11. Do you have any suggestions on what needs to be done for driving games like "Enduro"? 1) The curves in the road seem reasonably accurate to real life, and I expected that I would need trigonometry. I don't know, though. I read somewhere that it is good to use tables, instead of math. Since I plan on doing that, should I just go all the way, and eyeball the shape of each bend in the road? That doesn't seem right, according to my intuition. 2) I see that there is a great book on how develop an adventure game, but what about a driving game? Perhaps there is a magazine article? Even if you don't remember the name of the article, perhaps the article was in "Compute"? 3) I think that Enduro on the Atari 400 would be wise to use mixed graphics modes and horizontal scrolling; graphics 9 for the background mountains.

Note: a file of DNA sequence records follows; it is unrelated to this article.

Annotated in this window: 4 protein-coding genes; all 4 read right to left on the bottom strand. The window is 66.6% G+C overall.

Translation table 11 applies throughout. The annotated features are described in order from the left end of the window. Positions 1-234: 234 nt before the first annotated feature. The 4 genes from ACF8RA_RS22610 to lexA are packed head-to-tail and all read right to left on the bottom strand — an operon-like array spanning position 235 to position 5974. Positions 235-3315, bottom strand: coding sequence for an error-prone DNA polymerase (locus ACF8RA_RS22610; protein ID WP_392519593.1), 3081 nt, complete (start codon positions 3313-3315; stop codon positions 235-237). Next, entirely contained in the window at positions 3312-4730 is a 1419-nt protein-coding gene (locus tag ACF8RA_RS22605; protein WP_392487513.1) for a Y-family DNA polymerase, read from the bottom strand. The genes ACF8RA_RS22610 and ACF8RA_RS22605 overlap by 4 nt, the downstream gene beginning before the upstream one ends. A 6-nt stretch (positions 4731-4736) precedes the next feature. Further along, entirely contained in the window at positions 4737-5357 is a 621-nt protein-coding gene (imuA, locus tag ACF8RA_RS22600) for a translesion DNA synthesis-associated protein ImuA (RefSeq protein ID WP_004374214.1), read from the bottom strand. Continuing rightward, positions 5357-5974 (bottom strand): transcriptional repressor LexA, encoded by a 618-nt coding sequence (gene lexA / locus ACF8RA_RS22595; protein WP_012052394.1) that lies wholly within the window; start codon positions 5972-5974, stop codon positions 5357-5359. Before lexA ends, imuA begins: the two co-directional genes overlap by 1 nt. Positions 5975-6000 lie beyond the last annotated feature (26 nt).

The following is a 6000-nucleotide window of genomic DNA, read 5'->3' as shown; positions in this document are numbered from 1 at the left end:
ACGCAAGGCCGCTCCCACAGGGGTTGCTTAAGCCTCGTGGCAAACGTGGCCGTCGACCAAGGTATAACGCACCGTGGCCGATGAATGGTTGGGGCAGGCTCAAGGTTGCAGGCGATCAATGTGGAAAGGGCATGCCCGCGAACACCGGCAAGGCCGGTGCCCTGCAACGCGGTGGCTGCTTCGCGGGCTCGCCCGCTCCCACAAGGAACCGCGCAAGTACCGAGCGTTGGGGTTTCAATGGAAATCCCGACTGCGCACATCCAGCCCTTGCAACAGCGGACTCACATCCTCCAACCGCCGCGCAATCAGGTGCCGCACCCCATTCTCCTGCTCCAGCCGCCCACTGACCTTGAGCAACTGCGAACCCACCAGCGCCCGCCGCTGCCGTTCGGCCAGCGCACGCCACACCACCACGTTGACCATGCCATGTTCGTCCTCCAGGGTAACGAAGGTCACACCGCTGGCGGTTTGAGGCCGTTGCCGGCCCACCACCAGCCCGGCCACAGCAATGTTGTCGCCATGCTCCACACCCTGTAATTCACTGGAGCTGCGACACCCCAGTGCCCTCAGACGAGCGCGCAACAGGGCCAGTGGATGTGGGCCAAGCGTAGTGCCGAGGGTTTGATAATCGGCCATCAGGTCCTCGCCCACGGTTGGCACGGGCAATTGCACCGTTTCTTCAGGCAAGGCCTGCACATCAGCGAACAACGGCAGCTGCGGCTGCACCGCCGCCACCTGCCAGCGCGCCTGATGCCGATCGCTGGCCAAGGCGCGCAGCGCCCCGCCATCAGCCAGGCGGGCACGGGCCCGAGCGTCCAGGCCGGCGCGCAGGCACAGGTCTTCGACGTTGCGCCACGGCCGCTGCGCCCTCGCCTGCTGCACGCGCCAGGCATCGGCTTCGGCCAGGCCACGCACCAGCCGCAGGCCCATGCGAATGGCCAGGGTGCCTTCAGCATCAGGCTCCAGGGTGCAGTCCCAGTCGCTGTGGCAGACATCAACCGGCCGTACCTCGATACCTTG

12. If you could ever get your hands on "Intruder", then that might be fun. It was included in a free cassette that came with the system, which we bought in Vancouver, BC, if I recall correctly. It's a game. Where you move about in an open room pushing blocks to keep robots in place.
  13. Great! Thanks for the info, guys. I expect that most of my Atari trigonometry will be for games, so I think that I'll stick to DEG, unless somebody says otherwise. I assume that we use can X on the screen to calculate Y, and vice versa, so DEG should make it easier. Feel free to let me know otherwise.